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Intraseasonal to interannual oscillations of Antarctic climate as recorded at Neumayer polar station

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Citation:
Rimbu, N. , Lohmann, G. , König-Langlo, G. and Necula, C. (2012): Intraseasonal to interannual oscillations of Antarctic climate as recorded at Neumayer polar station , EGU General Assembly 2012, Vienna, Austria, 22 April 2012 - 27 April 2012 .
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Abstract:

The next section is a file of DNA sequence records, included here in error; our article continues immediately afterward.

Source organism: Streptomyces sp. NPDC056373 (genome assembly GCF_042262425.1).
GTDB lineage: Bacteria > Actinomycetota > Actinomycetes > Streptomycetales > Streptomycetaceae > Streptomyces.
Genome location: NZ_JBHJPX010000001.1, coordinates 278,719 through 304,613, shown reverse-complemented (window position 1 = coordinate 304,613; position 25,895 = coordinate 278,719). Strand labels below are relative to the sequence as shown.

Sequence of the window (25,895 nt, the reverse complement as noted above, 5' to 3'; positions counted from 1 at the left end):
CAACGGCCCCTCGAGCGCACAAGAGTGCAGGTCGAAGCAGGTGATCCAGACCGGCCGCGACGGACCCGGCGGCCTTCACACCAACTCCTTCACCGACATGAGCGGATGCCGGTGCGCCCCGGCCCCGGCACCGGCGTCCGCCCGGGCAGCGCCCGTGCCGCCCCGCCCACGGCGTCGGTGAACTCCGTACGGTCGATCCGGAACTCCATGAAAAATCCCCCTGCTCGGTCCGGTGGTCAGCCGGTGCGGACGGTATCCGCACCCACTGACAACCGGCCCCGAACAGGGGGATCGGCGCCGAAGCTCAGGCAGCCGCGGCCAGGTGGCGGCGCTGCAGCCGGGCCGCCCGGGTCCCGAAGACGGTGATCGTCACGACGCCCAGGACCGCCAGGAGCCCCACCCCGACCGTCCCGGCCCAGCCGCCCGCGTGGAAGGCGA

Possible oscillations in the Antarctic climate are investigated through statistical analysis of meteorological variables recorded at Neumayer polar station, located at Ekström Shelf Ice, Atka Bay, northeastWeddell Sea (7039’S,0815’W). Meteorological variables recorded at this station cover the period 1982 to 2011 with a 3 hours time resolution. At intraseasonal time scales spectral analysis reveals a strong diurnal cycle in the temperature and wind records. A wavelet analysis reveals that diurnal cycle is relatively strong (weak) during the warm (cold) Antarctic season. A persistent oscillation with a period of 35-40 days, with highest amplitude during the cold Antarctic season, was identified also in the temperature record. These oscillations dominate also intraseasonal variability of the wind record. Singular spectrum analysis reveals strong annual and semiannual cycles in the temperature and wind records. The amplitude of semiannual cycle shows decadal variations. Interannual variability of temperature record is dominated by a 5-6 year oscillation. A persistent cycle with a period of about 2 years was identified in the wind record. The origin of intraseasonal to interannual oscillations mentioned above are discussed in connection with the relevant modes of climate variability at these time scales: the Madden-Julian Oscillation, the Antarctic Oscillation, the Quasi-biennial Oscillation and the El Nino-Southern Oscillation. The seasonal variability in the strength of diurnal and 35-40 days cycles as well as decadal variability in the amplitude of semiannual and annual cycles are analyzed based both on internal and external forcing with focus on the role of the solar forcing. Possible implications of these results in the interpretation of climatic signal in the Antarctic ice cores are also presented.

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